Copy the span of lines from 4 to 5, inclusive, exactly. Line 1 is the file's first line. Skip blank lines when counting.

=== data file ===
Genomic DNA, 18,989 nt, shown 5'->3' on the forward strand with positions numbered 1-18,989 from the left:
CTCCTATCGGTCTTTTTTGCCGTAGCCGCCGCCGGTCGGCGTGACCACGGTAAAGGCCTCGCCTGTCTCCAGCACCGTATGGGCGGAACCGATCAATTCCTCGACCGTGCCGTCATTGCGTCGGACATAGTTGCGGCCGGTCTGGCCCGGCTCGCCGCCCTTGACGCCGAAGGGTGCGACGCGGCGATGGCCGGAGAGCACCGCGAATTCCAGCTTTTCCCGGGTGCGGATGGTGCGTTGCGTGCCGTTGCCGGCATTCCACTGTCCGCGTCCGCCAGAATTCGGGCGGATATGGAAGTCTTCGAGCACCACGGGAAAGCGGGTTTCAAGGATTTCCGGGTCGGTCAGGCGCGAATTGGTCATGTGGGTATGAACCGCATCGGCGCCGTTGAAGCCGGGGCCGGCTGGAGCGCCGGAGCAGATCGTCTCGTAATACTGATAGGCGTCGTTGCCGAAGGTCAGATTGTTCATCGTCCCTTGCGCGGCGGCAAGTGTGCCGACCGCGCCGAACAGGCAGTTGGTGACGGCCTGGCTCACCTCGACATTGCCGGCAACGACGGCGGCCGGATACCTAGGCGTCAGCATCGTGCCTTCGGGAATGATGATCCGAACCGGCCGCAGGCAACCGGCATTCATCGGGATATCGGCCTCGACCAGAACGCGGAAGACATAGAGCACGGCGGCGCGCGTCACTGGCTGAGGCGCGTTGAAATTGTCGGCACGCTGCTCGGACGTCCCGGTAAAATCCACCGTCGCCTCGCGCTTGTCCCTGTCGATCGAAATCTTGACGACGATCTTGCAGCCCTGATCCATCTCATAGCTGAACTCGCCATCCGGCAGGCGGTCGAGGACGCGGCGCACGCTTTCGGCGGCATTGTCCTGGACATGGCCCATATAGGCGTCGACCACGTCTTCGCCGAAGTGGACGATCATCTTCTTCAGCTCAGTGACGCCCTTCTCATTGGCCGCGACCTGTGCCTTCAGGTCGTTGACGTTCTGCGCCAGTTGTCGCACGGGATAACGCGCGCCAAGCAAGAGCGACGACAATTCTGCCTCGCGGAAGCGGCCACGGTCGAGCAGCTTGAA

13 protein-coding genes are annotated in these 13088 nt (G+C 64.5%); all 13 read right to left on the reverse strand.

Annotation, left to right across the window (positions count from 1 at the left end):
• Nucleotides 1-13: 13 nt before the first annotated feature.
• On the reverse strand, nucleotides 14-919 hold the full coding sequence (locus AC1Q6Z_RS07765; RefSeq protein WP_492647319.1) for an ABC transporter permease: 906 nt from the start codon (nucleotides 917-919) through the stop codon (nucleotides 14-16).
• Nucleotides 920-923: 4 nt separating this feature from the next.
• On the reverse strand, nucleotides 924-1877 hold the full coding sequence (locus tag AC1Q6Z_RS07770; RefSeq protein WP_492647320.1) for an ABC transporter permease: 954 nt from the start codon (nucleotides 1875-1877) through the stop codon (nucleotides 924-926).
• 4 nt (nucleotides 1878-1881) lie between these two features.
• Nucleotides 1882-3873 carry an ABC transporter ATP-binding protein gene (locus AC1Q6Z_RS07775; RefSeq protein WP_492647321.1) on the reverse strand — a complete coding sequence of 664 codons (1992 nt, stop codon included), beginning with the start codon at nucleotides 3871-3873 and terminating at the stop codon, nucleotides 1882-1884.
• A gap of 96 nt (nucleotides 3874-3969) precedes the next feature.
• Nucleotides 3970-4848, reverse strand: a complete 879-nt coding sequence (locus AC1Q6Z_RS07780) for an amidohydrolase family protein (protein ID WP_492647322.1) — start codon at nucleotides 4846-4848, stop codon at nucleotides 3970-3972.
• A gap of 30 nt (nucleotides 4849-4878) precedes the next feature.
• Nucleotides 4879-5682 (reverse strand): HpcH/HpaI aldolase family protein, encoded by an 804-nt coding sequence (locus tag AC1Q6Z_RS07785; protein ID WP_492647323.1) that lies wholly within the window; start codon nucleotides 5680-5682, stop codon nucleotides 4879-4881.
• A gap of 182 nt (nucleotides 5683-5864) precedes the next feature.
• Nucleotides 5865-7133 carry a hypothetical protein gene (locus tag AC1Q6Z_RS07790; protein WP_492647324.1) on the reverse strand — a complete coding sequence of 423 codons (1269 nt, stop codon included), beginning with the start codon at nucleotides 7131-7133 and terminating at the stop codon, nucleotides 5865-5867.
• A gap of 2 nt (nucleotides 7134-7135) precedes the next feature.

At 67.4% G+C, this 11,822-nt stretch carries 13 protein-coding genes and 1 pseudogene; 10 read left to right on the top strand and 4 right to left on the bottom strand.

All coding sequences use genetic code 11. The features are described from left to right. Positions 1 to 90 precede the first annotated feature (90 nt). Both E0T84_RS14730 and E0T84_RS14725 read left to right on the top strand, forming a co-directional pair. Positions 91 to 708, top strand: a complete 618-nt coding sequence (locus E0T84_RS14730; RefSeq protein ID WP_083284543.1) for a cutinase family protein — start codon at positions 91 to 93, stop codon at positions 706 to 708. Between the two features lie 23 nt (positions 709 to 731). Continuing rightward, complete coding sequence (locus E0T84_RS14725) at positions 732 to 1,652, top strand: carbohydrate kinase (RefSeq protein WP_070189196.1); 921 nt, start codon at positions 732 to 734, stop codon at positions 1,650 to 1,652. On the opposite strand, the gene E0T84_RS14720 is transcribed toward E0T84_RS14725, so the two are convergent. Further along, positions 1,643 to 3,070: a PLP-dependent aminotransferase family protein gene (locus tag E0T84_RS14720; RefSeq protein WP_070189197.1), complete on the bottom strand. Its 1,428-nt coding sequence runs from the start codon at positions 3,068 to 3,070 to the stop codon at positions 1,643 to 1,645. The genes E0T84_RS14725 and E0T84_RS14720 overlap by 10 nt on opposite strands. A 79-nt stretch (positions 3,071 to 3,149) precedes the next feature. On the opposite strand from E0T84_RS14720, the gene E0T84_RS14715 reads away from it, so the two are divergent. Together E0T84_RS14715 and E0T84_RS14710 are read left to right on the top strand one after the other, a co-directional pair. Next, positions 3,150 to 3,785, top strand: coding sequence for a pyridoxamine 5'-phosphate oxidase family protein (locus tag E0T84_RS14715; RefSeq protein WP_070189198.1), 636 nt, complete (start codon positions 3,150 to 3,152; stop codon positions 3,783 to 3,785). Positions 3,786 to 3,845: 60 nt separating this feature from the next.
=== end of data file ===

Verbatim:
Annotation, left to right across the window (positions count from 1 at the left end):
• Nucleotides 1-13: 13 nt before the first annotated feature.